Today’s picture is another from my brother’s recent visit to MadameTussauds. Here my sister-in-law’s nephew has an audience of a sort. He might have taken his hands out of his pocket.
It was freezing hard and the sun was out when we woke up. Dropscone was away on family business again and I had an appointment with a bird. Cat Barlow was ringing birds up at the Moorland Feeder Station and had kindly invited me up for a photo opportunity. It was decidedly chilly when I got there but I was well wrapped up and I had a flask of coffee to help me keep warm. Cat does all the delicate work of getting the birds out of the nets, weighing and measuring them and checking their ages with no gloves on at all. After three hours I would be crying but she manages without any complaints at all (except when savage blue tits peck her).
Bird ringing is one of the few outdoor activities where sun is not very welcome.
Fortunately not all birds have a great deal of sense and a steady stream managed to bump into the nets, however visible they were..
Here Daniel, who made the bench for us elderly bird watchers, watches Cat at work at the net. Talking of stupid birds, one coal tit managed to get caught three times in two hours in the same net. A visit to the optician may be needed.
There was a wonderful light on the surrounding hillsides and in the gaps while we were waiting for more birds to arrive, we could admire the views.
Once again to our south the Solway was wreathed in mist.
After a slow start with nothing but coal tits and chaffinches, a better class of bird started to arrive in all colours of the rainbow.
These were enough of a treat but we also caught a glimpse of a nuthatch in a tree nearby…
…and luckily for me, it was not one of the brighter birds. It turned out to have been ringed before. This was the icing on the cake.
And another shot of the nuthatch because I like them so much.
These are undoubtedly the sharpest bird pictures that I have ever taken and the credit for that goes to the brilliant sandycam (Fujifilm X10) in macro mode.
While Cat was taking birds out of the nets, other more savvy birds were nonchalantly nibbling away on feeders that were not more than five yards away.
Talking of cold blood, I had to give up after a couple of hours or so because I was beginning to feel the chill. This was the ice in a puddle beside the car.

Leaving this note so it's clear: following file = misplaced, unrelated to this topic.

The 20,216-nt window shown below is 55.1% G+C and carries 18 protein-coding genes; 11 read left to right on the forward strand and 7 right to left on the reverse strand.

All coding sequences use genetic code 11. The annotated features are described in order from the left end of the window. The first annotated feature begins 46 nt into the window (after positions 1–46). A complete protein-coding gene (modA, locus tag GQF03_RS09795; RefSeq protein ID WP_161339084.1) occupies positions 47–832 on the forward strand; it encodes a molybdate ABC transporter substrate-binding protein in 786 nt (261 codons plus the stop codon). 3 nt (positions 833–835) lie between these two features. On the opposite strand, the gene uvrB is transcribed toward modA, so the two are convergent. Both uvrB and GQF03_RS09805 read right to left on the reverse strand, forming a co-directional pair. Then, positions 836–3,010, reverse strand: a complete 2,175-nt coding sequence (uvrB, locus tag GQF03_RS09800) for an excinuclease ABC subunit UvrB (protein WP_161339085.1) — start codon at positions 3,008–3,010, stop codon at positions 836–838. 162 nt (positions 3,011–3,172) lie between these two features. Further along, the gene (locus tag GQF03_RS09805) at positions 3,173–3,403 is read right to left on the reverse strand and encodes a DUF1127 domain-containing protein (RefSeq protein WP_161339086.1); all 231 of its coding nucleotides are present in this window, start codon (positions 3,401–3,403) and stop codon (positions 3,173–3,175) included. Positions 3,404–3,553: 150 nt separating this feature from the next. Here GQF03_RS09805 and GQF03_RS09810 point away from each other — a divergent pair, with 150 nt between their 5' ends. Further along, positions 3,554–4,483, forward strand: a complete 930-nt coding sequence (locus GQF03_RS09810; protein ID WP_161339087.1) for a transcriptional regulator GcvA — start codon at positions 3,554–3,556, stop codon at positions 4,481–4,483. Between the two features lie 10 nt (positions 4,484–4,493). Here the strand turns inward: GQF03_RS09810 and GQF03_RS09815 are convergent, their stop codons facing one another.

When I got home, the plum tree was as busy as usual but the difference between the birds in the bush and the birds in the hand is clear to see from a photographic point of view.
Here are some our garden birds in a bush as it were.
I did manage to catch a brambling in flight.
Mrs Tootlepedal went off to work after lunch having made a start on the final painting job on the kitchen. I was tempted by the sunny weather to go for a walk in the afternoon but good sense broke out and I gave my weary legs a rest and found something to do indoors. I have had a good run of exercise since December began and I didn’t want to spoil it by doing too much and having to lay off for some days to recover.
In the evening, Mrs Tootlepedal and I went to the choir. I was expecting to sing for the first half and conduct for the second but our musical director turned up only to say that he was going away again so I didn’t get to do any warbling. To my dismay he also told us that the pianist wasn’t coming either and as a result, we had an unscheduled evening of unaccompanied singing with an occasional one finger piano support for parts in difficulty. The choir took to it very well and we enjoyed ourselves. Always wanting to be seasonally appropriate, we finished with a rendering of All in the April Evening.
During the day, I had to cut some more stamens off Mrs Tootlepedal’s birthday lilies but I took a quick snap before I snipped.
You can see that I was onto elliptical cropping today. On the opposite windowsill some more birthday flowers were giving the lilies stiff competition.
It’s a poor thing compared with a hand held bird but here’s a flying chaffinch of the day.